The cousin of THC that does not get you high but does a lot of the heavy lifting in why hemp has been such a staple of medicine since before recorded history. In most plants outside those bred for the recreational market, CBD is the most common cannabinoid. It binds to a wide swathe of receptors outside the endocannabinoid system including three serotonin receptors, two opioid receptors, a dopamine receptor as well as glutamate & GABA (the two most widespread neurotransmitters, the basic neuronal signals for excitation & inhibition, respectively)
[Indian elephant. sweet, gentle, you can work with it]

CBC (cannabichromene)
The third most common cannabinoid in the plant, it’s not well studied in humans despite a number of intriguing preclinical studies, especially as an anti-inflammatory and for pain. Nonpsychoactive, it interferes with the breakdown of AEA & 2-AG (leading to a rise in their levels) as well as interacting with the vanilloid receptors.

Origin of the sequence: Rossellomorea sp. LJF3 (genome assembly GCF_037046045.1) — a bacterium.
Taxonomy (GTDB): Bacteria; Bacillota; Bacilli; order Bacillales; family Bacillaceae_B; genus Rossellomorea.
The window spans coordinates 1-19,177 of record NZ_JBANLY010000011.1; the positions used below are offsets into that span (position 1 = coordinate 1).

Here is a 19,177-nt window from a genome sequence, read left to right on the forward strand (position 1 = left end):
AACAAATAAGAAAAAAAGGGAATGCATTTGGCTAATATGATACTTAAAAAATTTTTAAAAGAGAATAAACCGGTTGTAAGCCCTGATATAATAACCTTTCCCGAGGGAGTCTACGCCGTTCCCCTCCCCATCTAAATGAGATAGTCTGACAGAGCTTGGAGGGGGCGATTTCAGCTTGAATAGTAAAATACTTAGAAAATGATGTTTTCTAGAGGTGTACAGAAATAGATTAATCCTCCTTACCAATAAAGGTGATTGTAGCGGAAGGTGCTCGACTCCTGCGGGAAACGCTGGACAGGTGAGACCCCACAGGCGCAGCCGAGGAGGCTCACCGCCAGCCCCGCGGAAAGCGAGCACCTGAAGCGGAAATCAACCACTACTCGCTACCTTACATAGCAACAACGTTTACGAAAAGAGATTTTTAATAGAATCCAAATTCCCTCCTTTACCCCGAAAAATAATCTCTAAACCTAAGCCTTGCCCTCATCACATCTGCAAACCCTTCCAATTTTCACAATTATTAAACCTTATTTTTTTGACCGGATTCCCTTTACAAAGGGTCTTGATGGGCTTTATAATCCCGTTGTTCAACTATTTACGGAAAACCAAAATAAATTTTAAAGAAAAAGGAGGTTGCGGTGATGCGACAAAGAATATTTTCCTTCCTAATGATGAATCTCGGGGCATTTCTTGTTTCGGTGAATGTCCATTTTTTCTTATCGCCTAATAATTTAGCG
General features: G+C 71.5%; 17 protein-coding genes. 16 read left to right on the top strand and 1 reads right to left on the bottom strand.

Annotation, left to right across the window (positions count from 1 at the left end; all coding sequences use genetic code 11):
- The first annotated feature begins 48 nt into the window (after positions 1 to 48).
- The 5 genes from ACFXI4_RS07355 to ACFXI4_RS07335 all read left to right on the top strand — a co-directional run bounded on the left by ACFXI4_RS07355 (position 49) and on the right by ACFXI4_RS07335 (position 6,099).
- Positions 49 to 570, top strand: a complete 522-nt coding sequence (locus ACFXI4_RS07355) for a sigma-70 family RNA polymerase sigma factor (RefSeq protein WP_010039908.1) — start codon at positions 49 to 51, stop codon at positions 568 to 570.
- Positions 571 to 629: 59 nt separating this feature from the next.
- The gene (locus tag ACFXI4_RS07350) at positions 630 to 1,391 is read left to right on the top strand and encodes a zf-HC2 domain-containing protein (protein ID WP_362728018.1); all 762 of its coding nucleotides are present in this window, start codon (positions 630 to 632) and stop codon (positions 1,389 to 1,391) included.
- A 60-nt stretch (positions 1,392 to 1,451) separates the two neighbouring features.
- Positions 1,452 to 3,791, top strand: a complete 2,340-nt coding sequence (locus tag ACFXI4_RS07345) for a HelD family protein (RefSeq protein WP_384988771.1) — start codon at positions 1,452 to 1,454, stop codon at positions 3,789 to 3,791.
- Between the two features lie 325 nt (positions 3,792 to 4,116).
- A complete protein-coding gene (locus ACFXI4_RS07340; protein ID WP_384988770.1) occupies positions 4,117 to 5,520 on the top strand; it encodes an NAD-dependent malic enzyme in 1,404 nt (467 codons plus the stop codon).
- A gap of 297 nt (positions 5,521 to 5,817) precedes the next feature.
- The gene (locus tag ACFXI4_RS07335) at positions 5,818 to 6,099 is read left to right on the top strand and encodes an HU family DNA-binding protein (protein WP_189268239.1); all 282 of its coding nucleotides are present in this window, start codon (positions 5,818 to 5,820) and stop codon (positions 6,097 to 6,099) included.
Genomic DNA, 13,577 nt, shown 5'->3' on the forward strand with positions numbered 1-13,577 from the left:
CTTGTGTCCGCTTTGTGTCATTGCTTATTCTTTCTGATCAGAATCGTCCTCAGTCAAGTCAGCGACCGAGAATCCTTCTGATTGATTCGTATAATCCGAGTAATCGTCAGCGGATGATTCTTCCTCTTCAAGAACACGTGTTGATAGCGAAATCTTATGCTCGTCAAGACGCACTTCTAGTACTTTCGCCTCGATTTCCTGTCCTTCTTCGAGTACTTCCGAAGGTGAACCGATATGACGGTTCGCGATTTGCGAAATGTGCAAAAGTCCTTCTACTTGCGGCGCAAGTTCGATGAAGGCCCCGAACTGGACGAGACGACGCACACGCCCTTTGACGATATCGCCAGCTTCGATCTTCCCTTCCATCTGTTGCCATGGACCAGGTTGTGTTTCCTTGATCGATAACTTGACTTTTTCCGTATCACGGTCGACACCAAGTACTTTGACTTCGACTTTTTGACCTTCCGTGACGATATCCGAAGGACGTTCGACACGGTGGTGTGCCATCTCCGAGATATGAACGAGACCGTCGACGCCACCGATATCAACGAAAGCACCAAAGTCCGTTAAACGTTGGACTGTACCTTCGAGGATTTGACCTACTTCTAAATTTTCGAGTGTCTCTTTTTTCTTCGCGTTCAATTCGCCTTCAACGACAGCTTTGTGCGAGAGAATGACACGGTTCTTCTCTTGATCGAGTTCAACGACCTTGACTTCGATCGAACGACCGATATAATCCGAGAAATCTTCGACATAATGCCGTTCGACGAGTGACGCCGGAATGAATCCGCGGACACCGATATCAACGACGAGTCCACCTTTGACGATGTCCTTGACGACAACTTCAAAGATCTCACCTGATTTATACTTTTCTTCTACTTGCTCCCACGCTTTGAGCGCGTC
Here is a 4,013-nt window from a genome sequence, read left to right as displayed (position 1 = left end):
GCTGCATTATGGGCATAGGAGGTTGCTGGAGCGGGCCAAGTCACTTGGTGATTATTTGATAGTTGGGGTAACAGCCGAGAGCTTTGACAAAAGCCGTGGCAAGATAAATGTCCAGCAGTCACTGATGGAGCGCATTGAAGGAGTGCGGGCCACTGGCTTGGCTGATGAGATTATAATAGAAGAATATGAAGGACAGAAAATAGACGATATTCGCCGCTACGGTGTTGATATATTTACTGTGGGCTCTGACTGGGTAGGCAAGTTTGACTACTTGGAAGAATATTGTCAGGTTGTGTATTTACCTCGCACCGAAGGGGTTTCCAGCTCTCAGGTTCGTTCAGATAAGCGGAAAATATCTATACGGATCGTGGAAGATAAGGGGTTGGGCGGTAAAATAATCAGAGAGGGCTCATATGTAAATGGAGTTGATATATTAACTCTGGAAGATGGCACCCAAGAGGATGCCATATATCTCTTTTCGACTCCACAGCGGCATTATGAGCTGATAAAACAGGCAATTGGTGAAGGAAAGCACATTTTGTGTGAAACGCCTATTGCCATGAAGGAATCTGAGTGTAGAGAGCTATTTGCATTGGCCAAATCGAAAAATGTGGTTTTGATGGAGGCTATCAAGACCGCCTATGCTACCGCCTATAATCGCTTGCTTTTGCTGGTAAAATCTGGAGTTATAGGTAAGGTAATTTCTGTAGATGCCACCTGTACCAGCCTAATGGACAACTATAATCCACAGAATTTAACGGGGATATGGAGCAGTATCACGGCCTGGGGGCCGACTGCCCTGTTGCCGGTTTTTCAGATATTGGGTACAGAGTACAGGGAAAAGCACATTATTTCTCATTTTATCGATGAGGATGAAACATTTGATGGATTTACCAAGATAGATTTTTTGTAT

[Sri Lankan elephant. Little, sweet, not as well known as it should be]

CBDV (cannabidivarin)
CBDV is like CBD with a shortened tail (side chain). Also nonpsychoactive, it tends to occur at low levels in most cannabis cultivars. It’s known to be an anticonvulsant & is suggested for treating autism in humans & in animal models. The cannabinoid pharmaceutical company GW has it in their developmental pipeline as GWP42006.
[An Asian elephant with a short trunk]

Δ8-THC (delta-8-tetrahydrocannabinol or THC8)
A more rare cannabinoid in the plant – but one with psychoactive effects. At the moment, the ability to source Δ8-THC from hemp makes it a ‘legal high’ that’s become a hot seller across the US. Of course, the usual legislative & regulatory backlashes are following. It’s been studied as a treatment for glaucoma, eye injuries & the nausea of chemotherapy. Most people describe it as a nice mellow way to get high.